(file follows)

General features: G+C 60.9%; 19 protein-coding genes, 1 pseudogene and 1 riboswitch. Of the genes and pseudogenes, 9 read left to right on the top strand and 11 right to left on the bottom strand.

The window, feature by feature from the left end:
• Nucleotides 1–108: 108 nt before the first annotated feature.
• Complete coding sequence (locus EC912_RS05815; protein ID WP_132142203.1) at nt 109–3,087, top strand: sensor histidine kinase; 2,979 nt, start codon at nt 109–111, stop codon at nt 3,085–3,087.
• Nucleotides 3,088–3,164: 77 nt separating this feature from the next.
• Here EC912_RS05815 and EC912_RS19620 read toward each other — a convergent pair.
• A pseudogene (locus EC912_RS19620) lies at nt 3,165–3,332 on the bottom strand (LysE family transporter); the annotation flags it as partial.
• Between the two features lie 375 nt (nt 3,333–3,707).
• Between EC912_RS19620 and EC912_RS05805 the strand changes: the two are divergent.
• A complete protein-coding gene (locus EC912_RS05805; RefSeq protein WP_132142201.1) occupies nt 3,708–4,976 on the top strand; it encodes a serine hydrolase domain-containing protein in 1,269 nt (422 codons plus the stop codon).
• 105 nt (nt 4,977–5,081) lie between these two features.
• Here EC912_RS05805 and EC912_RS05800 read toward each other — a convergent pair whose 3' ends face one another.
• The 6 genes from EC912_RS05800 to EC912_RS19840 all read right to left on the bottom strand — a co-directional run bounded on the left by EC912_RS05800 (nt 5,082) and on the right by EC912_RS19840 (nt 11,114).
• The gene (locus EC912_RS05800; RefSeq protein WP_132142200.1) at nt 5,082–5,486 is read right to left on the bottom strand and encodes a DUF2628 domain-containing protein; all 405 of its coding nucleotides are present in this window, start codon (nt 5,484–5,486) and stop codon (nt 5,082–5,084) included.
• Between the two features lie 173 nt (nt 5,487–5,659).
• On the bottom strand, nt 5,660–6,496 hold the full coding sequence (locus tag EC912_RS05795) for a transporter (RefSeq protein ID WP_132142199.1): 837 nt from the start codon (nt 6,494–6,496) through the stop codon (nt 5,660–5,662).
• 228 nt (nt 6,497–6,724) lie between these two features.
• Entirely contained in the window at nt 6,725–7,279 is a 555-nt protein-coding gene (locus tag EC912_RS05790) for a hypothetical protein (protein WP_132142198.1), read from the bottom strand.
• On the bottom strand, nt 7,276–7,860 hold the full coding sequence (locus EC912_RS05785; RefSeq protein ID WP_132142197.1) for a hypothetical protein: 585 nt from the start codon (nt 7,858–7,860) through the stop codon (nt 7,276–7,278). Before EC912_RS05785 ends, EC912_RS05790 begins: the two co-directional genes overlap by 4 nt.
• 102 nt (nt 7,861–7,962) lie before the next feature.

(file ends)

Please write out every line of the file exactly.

General features: G+C 60.9%; 19 protein-coding genes, 1 pseudogene and 1 riboswitch. Of the genes and pseudogenes, 9 read left to right on the top strand and 11 right to left on the bottom strand.

The window, feature by feature from the left end:
• Nucleotides 1–108: 108 nt before the first annotated feature.
• Complete coding sequence (locus EC912_RS05815; protein ID WP_132142203.1) at nt 109–3,087, top strand: sensor histidine kinase; 2,979 nt, start codon at nt 109–111, stop codon at nt 3,085–3,087.
• Nucleotides 3,088–3,164: 77 nt separating this feature from the next.
• Here EC912_RS05815 and EC912_RS19620 read toward each other — a convergent pair.
• A pseudogene (locus EC912_RS19620) lies at nt 3,165–3,332 on the bottom strand (LysE family transporter); the annotation flags it as partial.
• Between the two features lie 375 nt (nt 3,333–3,707).
• Between EC912_RS19620 and EC912_RS05805 the strand changes: the two are divergent.
• A complete protein-coding gene (locus EC912_RS05805; RefSeq protein WP_132142201.1) occupies nt 3,708–4,976 on the top strand; it encodes a serine hydrolase domain-containing protein in 1,269 nt (422 codons plus the stop codon).
• 105 nt (nt 4,977–5,081) lie between these two features.
• Here EC912_RS05805 and EC912_RS05800 read toward each other — a convergent pair whose 3' ends face one another.
• The 6 genes from EC912_RS05800 to EC912_RS19840 all read right to left on the bottom strand — a co-directional run bounded on the left by EC912_RS05800 (nt 5,082) and on the right by EC912_RS19840 (nt 11,114).
• The gene (locus EC912_RS05800; RefSeq protein WP_132142200.1) at nt 5,082–5,486 is read right to left on the bottom strand and encodes a DUF2628 domain-containing protein; all 405 of its coding nucleotides are present in this window, start codon (nt 5,484–5,486) and stop codon (nt 5,082–5,084) included.
• Between the two features lie 173 nt (nt 5,487–5,659).
• On the bottom strand, nt 5,660–6,496 hold the full coding sequence (locus tag EC912_RS05795) for a transporter (RefSeq protein ID WP_132142199.1): 837 nt from the start codon (nt 6,494–6,496) through the stop codon (nt 5,660–5,662).
• 228 nt (nt 6,497–6,724) lie between these two features.
• Entirely contained in the window at nt 6,725–7,279 is a 555-nt protein-coding gene (locus tag EC912_RS05790) for a hypothetical protein (protein WP_132142198.1), read from the bottom strand.
• On the bottom strand, nt 7,276–7,860 hold the full coding sequence (locus EC912_RS05785; RefSeq protein ID WP_132142197.1) for a hypothetical protein: 585 nt from the start codon (nt 7,858–7,860) through the stop codon (nt 7,276–7,278). Before EC912_RS05785 ends, EC912_RS05790 begins: the two co-directional genes overlap by 4 nt.
• 102 nt (nt 7,861–7,962) lie before the next feature.